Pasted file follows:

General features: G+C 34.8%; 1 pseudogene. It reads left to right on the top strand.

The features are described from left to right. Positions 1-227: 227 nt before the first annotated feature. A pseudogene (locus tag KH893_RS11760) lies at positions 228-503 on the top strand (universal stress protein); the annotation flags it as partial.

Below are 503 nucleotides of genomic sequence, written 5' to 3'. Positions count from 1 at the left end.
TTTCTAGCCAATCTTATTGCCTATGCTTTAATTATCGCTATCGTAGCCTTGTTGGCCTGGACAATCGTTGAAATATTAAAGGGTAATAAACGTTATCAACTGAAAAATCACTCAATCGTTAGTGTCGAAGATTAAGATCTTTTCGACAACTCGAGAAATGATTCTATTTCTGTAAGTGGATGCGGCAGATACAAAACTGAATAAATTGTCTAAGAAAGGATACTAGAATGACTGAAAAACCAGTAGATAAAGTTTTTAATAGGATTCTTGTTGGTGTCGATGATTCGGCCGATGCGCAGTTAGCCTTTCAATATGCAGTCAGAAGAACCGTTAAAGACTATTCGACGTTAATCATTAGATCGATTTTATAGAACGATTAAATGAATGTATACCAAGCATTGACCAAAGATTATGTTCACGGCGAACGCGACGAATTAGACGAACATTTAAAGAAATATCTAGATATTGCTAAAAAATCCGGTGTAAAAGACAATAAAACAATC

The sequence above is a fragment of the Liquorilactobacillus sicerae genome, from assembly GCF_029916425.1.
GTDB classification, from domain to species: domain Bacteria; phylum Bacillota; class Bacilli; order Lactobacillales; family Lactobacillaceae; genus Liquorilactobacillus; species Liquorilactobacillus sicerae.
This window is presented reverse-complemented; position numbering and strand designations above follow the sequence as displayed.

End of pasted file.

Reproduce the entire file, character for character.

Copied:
General features: G+C 34.8%; 1 pseudogene. It reads left to right on the top strand.

The features are described from left to right. Positions 1-227: 227 nt before the first annotated feature. A pseudogene (locus tag KH893_RS11760) lies at positions 228-503 on the top strand (universal stress protein); the annotation flags it as partial.

Below are 503 nucleotides of genomic sequence, written 5' to 3'. Positions count from 1 at the left end.
TTTCTAGCCAATCTTATTGCCTATGCTTTAATTATCGCTATCGTAGCCTTGTTGGCCTGGACAATCGTTGAAATATTAAAGGGTAATAAACGTTATCAACTGAAAAATCACTCAATCGTTAGTGTCGAAGATTAAGATCTTTTCGACAACTCGAGAAATGATTCTATTTCTGTAAGTGGATGCGGCAGATACAAAACTGAATAAATTGTCTAAGAAAGGATACTAGAATGACTGAAAAACCAGTAGATAAAGTTTTTAATAGGATTCTTGTTGGTGTCGATGATTCGGCCGATGCGCAGTTAGCCTTTCAATATGCAGTCAGAAGAACCGTTAAAGACTATTCGACGTTAATCATTAGATCGATTTTATAGAACGATTAAATGAATGTATACCAAGCATTGACCAAAGATTATGTTCACGGCGAACGCGACGAATTAGACGAACATTTAAAGAAATATCTAGATATTGCTAAAAAATCCGGTGTAAAAGACAATAAAACAATC

The sequence above is a fragment of the Liquorilactobacillus sicerae genome, from assembly GCF_029916425.1.
GTDB classification, from domain to species: domain Bacteria; phylum Bacillota; class Bacilli; order Lactobacillales; family Lactobacillaceae; genus Liquorilactobacillus; species Liquorilactobacillus sicerae.
This window is presented reverse-complemented; position numbering and strand designations above follow the sequence as displayed.